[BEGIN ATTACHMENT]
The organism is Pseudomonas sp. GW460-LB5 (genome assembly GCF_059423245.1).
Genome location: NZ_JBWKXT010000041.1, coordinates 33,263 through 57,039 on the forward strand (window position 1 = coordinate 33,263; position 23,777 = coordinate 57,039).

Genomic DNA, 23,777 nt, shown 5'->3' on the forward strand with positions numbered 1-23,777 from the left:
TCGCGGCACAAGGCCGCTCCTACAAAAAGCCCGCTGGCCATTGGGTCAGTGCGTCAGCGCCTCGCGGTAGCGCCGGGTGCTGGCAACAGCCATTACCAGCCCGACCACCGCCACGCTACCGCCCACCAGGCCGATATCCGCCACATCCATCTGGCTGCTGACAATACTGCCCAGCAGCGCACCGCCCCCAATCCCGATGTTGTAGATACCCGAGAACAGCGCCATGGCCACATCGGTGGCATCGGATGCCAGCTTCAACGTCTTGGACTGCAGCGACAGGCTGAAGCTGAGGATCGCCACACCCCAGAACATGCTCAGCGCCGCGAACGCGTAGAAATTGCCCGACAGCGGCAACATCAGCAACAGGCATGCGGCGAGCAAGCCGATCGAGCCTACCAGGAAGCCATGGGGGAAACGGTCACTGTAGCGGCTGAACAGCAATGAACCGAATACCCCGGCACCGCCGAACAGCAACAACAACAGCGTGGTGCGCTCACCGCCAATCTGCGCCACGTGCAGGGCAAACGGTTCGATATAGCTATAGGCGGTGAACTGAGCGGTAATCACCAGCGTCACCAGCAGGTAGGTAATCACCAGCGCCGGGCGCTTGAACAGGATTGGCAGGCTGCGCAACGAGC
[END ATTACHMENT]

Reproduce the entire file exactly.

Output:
The organism is Pseudomonas sp. GW460-LB5 (genome assembly GCF_059423245.1).
Genome location: NZ_JBWKXT010000041.1, coordinates 33,263 through 57,039 on the forward strand (window position 1 = coordinate 33,263; position 23,777 = coordinate 57,039).

Genomic DNA, 23,777 nt, shown 5'->3' on the forward strand with positions numbered 1-23,777 from the left:
TCGCGGCACAAGGCCGCTCCTACAAAAAGCCCGCTGGCCATTGGGTCAGTGCGTCAGCGCCTCGCGGTAGCGCCGGGTGCTGGCAACAGCCATTACCAGCCCGACCACCGCCACGCTACCGCCCACCAGGCCGATATCCGCCACATCCATCTGGCTGCTGACAATACTGCCCAGCAGCGCACCGCCCCCAATCCCGATGTTGTAGATACCCGAGAACAGCGCCATGGCCACATCGGTGGCATCGGATGCCAGCTTCAACGTCTTGGACTGCAGCGACAGGCTGAAGCTGAGGATCGCCACACCCCAGAACATGCTCAGCGCCGCGAACGCGTAGAAATTGCCCGACAGCGGCAACATCAGCAACAGGCATGCGGCGAGCAAGCCGATCGAGCCTACCAGGAAGCCATGGGGGAAACGGTCACTGTAGCGGCTGAACAGCAATGAACCGAATACCCCGGCACCGCCGAACAGCAACAACAACAGCGTGGTGCGCTCACCGCCAATCTGCGCCACGTGCAGGGCAAACGGTTCGATATAGCTATAGGCGGTGAACTGAGCGGTAATCACCAGCGTCACCAGCAGGTAGGTAATCACCAGCGCCGGGCGCTTGAACAGGATTGGCAGGCTGCGCAACGAGC